Drexel University College of Medicine Joins National Initiative to Raise Awareness of Heart Attacks
April 5, 2011
A woman suffers a heart attack every minute in the United States. Yet only half of women say they would call 9-1-1 if they thought they were having a heart attack, and many women did not recognize several key symptoms, according to a 2009 American Heart Association survey. That is why the Women's Health Education Program at Drexel University College of Medicine has teamed up with the Department of Health & Human Services' Office on Women's Health to launch a new initiative to increase awareness and recognition of the seven most common heart attack symptoms among women and encourage the use of the 9-1-1 emergency response system when these symptoms occur.
The Make the Call. Don't Miss A Beat. campaign aims to educate, engage and empower women and their families on the seven symptoms of a heart attack that most commonly present themselves in women. The symptoms include:
- Chest pain, discomfort, pressure or squeezing
- Shortness of breath
- Light-headedness or sudden dizziness
- Unusual upper body pain, or discomfort in one or both arms, back, shoulder, neck, jaw or upper part of the stomach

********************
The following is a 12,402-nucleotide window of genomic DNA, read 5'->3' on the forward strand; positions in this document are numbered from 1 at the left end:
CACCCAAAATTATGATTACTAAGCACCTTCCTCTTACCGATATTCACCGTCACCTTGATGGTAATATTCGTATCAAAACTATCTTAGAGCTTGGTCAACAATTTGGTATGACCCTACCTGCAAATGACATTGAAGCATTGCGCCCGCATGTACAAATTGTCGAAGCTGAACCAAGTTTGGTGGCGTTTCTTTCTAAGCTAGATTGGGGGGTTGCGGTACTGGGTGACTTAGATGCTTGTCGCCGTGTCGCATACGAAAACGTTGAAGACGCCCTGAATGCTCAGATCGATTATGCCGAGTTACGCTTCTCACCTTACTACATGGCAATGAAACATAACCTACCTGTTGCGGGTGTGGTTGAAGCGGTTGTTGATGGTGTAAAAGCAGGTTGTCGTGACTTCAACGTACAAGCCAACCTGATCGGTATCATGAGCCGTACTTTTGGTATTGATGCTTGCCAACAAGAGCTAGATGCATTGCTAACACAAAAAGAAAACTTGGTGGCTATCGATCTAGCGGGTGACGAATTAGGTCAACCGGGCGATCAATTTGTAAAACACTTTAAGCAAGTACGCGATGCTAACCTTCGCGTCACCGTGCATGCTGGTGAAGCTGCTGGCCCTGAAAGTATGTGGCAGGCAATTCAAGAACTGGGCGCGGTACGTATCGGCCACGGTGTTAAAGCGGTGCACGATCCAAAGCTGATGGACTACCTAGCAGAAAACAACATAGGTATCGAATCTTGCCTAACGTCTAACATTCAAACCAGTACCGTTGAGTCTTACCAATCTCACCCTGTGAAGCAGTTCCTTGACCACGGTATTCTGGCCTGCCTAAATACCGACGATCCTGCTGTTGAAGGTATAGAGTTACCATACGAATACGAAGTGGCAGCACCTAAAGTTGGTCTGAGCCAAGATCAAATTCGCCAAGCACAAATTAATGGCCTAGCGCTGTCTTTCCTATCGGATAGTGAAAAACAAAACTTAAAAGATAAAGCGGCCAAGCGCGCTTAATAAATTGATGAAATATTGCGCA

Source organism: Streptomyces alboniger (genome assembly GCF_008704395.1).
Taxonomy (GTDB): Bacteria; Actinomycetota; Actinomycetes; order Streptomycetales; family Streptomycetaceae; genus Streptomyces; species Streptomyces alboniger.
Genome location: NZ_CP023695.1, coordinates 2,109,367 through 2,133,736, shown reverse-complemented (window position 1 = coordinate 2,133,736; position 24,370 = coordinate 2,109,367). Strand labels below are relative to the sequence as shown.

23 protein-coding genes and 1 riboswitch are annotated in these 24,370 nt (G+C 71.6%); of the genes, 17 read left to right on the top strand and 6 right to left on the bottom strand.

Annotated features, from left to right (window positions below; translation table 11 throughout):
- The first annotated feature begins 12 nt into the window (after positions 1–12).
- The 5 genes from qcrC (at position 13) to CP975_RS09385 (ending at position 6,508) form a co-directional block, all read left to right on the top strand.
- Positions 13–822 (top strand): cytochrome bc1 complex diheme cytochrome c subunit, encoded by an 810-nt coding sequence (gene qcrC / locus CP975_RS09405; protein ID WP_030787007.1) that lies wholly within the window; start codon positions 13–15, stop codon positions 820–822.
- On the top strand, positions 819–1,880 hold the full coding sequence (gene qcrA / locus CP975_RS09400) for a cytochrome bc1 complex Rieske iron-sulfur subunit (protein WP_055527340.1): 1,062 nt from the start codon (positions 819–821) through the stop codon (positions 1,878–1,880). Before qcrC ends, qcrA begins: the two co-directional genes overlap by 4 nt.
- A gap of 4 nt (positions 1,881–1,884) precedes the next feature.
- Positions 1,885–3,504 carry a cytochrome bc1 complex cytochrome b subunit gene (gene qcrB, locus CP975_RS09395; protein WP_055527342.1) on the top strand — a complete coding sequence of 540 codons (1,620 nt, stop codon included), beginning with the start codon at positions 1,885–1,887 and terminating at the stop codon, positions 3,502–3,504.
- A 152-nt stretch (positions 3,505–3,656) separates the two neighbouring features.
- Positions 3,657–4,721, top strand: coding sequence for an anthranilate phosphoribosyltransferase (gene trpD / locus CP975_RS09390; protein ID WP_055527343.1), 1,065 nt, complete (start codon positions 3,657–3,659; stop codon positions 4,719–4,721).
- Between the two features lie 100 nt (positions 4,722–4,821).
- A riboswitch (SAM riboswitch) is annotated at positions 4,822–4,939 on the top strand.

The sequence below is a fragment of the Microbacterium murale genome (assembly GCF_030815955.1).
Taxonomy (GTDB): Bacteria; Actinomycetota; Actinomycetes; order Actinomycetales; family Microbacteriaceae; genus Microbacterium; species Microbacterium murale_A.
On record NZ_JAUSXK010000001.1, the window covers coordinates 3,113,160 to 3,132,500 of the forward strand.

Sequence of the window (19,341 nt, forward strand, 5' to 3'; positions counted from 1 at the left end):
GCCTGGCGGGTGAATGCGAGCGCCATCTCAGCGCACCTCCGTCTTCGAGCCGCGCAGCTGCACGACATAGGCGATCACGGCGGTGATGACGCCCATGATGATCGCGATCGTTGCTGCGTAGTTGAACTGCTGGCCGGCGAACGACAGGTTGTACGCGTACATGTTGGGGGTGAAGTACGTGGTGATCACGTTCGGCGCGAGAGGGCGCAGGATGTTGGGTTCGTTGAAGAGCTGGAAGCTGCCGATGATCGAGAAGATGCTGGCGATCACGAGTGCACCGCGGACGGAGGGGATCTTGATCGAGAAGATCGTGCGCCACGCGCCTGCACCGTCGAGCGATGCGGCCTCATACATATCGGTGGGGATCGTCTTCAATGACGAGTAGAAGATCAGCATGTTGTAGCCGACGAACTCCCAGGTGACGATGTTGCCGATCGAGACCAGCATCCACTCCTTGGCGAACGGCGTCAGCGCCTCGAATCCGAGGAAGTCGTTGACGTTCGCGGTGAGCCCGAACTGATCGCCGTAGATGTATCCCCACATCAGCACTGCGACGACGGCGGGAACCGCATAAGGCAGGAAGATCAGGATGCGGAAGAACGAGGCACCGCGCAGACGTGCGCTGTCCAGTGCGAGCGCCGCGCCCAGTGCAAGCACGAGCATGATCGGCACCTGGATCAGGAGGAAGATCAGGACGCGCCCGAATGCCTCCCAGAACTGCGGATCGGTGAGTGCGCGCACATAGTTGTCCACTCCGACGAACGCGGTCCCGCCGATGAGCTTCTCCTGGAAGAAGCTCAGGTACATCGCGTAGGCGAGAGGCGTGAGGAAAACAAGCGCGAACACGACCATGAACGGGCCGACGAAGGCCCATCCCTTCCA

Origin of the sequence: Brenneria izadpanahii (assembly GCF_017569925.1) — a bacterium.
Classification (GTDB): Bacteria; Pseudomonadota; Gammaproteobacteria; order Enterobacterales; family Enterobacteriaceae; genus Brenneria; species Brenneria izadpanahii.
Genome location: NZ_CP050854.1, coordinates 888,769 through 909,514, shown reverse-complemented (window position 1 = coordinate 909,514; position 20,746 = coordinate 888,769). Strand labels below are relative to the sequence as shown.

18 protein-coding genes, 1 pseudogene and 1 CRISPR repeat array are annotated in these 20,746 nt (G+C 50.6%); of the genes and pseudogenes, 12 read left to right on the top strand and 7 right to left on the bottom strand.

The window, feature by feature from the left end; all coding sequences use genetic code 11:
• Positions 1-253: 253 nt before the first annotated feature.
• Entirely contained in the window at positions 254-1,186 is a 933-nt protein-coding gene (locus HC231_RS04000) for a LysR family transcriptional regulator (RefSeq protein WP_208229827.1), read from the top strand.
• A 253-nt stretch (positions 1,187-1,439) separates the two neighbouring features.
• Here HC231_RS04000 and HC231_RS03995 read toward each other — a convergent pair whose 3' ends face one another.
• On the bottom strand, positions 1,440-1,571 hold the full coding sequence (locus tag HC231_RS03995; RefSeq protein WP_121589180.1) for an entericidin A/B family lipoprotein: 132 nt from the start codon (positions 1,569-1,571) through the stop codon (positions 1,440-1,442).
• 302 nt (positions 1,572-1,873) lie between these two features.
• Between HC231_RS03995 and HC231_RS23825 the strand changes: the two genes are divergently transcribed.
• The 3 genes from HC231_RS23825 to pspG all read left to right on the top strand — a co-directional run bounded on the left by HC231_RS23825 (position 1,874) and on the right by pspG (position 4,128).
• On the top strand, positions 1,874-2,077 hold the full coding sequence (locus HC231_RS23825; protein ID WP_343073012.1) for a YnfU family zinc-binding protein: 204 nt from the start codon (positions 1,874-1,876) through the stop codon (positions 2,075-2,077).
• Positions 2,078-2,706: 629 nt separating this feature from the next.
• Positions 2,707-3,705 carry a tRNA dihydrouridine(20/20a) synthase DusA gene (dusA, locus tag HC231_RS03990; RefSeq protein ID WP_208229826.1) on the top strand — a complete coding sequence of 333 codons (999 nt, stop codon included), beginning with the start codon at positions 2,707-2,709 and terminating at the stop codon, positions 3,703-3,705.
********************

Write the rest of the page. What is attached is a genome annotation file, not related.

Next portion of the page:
- Unusual fatigue
- Breaking out in a cold sweat
"Women often don't think a heart attack could happen to them, yet we know that heart disease is the number one killer of women," says Ana Núñez, MD, associate professor and director of the Women's Health Education Program at Drexel University College of Medicine. "Women also tend to do worse after a heart attack than men, in part because they don't seek immediate medical attention because they often don't recognize the symptoms."
The Make the Call. Don't Miss a Beat. campaign is a national public education campaign led by the U.S. Department of Health and Human Services' Office on Women's Health. Get involved – get more information. Visit www.womenshealth.gov/heartattack. And for more information about the Women's Health Education Program at Drexel University College of Medicine, visit the WHEP website.